BEING from the sunshine state means our main freshwater targets are warm-water native species, with bass, barramundi, sooty grunter and golden perch topping the list. A novel change can be had by heading south to flick a lure or fly for a few of the acclimatised salmonids from the northern hemisphere that can be found through much of Victoria and eastern NSW. Trying trout
We Queenslanders usually associate trout fishing with icy water, frosty ground and biting air temperature. I vividly recall fishing with numb lips, toes and fingers in the valleys of the Ebor district when the air temp dropped so low that fly lines froze to the guides while casting.
We don’t need to endure those unpleasant conditions to dabble in a spot of trout fishing if we time our southern visits during the warmer months of the year. When I visited the lower end of New Zealand’s South Island – as close to the Antarctic Circle as I ever plan to be – in January a few years ago, the fishing was brilliant.Trying trout
In what the locals described as heatwave weather, with daytime maximums climbing to 24C, wading was pleasant in thongs and shorts, and the trout were very active. Closer to home, I was sneaking along the banks of Tasmania’s less well-known trout streams in late March 2019.Trying trout
Again, the weather was very comfortable – even for a Queenslander – and the trout and tiger snakes took advantage of the plentiful food sources available in the warmer air temperature. During recent years, we’ve spent quite a few successful days fishing the streams and lakes on the northern side of the Victorian Alps during autumn.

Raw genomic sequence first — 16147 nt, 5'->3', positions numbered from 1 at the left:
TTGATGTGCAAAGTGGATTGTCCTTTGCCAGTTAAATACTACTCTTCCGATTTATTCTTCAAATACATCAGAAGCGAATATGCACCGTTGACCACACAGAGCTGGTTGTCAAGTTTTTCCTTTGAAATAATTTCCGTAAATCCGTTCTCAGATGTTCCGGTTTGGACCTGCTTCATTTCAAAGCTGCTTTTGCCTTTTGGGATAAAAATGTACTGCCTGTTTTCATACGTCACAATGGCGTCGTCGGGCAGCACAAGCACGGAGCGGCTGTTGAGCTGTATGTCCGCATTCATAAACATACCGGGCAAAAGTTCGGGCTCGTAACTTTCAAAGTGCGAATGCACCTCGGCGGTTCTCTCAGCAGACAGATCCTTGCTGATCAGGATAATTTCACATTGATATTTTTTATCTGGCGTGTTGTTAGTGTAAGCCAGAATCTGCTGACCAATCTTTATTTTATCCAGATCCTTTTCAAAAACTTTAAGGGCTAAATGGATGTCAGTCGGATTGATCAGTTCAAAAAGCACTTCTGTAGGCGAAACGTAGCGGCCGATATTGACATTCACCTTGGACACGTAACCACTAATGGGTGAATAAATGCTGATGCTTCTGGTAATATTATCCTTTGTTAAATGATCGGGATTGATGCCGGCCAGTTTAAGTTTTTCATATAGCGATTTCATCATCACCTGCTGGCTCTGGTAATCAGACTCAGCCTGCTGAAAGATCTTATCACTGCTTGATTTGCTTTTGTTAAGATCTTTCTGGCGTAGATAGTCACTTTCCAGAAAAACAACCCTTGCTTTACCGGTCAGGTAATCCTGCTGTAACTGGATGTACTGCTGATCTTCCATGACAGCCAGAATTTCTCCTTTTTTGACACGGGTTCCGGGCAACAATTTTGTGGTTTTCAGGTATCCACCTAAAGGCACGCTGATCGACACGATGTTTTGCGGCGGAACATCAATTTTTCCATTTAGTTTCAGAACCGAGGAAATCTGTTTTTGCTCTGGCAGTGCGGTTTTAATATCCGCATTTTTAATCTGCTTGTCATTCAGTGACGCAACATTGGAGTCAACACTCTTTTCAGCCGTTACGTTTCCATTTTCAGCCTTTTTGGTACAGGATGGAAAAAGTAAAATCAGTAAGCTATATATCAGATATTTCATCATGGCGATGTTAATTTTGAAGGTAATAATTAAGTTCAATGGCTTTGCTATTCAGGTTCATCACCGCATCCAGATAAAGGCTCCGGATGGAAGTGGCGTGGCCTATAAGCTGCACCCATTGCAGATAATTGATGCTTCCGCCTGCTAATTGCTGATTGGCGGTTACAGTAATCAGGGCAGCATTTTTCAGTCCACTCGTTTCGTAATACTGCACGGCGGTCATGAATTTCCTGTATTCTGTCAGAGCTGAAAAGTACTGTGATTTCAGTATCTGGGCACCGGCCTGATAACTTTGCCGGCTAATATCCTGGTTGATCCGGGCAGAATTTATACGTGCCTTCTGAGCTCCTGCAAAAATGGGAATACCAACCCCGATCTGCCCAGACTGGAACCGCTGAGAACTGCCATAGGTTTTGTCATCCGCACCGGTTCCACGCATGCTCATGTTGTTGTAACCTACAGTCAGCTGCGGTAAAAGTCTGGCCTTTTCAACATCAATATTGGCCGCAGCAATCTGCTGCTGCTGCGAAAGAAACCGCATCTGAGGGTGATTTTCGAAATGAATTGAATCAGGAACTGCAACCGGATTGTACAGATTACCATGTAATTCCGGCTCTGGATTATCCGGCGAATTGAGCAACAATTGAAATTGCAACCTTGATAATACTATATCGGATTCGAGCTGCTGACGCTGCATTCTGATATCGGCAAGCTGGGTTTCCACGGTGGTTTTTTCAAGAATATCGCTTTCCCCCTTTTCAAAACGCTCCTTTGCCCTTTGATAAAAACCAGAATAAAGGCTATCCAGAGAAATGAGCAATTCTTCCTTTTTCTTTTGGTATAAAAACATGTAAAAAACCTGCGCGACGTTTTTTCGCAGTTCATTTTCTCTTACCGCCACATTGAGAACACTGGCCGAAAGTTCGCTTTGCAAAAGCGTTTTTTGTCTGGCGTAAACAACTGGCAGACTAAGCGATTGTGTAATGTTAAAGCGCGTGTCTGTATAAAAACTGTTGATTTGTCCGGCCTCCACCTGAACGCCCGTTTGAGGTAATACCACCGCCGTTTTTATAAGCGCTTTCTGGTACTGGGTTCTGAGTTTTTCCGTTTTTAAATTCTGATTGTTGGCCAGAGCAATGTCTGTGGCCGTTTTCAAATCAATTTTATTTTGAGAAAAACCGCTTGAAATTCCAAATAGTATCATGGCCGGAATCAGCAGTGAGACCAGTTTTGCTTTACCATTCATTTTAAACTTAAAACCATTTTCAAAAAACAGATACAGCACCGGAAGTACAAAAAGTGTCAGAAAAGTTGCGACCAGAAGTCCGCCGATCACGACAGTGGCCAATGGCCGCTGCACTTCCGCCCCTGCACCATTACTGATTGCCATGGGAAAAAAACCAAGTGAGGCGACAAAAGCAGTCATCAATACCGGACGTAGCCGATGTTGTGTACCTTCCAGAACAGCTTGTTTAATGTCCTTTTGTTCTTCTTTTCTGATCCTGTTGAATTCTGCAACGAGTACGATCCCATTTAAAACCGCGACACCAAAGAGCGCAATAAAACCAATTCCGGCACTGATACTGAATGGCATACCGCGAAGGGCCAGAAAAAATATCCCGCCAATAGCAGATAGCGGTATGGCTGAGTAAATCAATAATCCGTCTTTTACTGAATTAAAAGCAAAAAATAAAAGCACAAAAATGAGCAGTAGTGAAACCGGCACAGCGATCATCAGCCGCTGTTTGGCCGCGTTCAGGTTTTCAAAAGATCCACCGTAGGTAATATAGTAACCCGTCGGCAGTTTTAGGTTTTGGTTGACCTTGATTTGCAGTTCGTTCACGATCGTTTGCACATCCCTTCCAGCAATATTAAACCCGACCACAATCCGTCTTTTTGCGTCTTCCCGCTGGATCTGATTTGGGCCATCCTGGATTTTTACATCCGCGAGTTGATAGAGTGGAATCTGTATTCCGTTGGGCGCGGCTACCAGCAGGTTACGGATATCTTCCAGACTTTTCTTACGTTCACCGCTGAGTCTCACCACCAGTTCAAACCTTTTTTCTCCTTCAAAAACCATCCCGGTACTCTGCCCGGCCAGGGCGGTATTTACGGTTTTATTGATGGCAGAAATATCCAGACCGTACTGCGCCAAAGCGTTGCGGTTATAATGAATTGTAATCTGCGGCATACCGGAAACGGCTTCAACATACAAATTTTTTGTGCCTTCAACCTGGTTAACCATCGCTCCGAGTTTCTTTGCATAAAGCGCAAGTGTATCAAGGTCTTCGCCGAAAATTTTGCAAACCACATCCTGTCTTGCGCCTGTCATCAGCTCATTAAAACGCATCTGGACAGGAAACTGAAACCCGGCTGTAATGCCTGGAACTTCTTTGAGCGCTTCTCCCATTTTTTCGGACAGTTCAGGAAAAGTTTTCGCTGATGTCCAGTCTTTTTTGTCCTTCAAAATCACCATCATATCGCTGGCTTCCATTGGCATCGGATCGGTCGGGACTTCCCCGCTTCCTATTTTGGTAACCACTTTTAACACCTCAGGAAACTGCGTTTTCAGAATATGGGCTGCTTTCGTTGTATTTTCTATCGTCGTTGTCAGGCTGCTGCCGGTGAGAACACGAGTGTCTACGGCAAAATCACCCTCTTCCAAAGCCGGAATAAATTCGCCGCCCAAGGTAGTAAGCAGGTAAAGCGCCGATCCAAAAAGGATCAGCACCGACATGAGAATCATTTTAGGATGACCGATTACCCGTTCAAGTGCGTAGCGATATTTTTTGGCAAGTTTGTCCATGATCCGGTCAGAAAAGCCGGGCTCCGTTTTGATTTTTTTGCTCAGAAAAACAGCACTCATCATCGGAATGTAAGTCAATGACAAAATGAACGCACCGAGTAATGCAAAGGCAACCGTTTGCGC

Conditions varied from comfortable shorts and sleeves sunshine, through to teeth-chattering scuds of sleet blown horizontally. The point to which I’m heading, in my own scatterbrained way, is that if we time our visits to trout water with thoughtful planning, we stand a good chance of fishing in conditions similar to those of home.Trying trout
This means we don’t need to visit the local mountaineering outfitters to kit out with waterproof and windproof jackets, thermal underwear or electrically heated mittens for our angling outing. Similarly, we don’t need to buy a stack of specialised gear to be successful on lakes or streams in the deep south.Trying trout
When I fished New Zealand, I went armed with one four-piece fly rod – the same one I’ve used for yellowtail kingfish on the Gold Coast – and a three-piece plug rod from my bass, sooty grunter, mangrove jack gear. My deference to the local tradition was to purchase an New Zealand-made Kilwell Kwiksilver salmon spoon in the white lightning bolt pattern, though I did cast it using my extremely untrout-like plug-casting outfit.
When fishing streams from the Victorian Alps or the Snowy Mountains, we habitually use our favourite jungle perch lures with great success. While it’s true that hard-fished trout in almost unbelievably clear water can be hard to tempt, by targeting areas where their vision is hampered by fast water or tannin staining, they’ll certainly fall to a variety of lures.Trying trout
As I write this, my eldest son and his wife are wandering the streams of northern Victoria, throwing Predatek MinMin lures into foamy cascades and bubbly flotsam lines, and are doing very well.